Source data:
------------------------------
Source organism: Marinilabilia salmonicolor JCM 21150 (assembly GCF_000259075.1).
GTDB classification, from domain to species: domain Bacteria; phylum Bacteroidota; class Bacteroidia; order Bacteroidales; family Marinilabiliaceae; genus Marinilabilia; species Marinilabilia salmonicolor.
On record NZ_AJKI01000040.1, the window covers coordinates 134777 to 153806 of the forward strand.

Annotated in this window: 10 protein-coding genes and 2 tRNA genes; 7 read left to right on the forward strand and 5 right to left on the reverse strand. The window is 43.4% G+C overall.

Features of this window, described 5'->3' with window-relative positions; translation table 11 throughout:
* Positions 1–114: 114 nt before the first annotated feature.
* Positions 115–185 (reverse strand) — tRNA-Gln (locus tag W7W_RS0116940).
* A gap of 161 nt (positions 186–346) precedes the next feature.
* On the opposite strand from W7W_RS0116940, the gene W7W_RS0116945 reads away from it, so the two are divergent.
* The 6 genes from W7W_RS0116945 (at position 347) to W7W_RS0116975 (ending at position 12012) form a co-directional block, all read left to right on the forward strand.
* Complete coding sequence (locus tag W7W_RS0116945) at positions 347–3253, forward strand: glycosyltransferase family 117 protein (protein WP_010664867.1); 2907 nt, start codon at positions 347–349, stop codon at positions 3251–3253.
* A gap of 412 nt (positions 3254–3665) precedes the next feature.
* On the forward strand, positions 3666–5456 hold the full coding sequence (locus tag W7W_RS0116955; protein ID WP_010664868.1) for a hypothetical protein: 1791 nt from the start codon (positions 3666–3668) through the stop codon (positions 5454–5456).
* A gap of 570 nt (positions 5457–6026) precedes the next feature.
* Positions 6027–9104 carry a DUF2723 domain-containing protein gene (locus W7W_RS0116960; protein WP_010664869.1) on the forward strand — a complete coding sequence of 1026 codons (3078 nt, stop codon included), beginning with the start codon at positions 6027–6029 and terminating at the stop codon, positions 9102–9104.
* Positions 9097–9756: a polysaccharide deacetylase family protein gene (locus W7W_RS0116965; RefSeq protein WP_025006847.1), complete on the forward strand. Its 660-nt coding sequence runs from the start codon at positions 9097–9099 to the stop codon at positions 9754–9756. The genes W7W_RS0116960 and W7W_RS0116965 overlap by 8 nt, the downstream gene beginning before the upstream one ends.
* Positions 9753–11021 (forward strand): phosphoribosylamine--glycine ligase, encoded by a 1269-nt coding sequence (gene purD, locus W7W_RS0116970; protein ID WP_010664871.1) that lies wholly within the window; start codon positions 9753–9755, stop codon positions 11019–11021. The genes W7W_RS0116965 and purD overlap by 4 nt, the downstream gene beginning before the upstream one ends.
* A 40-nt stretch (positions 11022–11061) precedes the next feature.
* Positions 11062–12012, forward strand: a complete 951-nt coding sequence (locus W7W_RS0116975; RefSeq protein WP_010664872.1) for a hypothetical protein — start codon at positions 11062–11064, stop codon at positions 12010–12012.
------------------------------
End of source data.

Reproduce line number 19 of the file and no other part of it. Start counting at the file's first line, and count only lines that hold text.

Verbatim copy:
* Positions 11062–12012, forward strand: a complete 951-nt coding sequence (locus W7W_RS0116975; RefSeq protein WP_010664872.1) for a hypothetical protein — start codon at positions 11062–11064, stop codon at positions 12010–12012.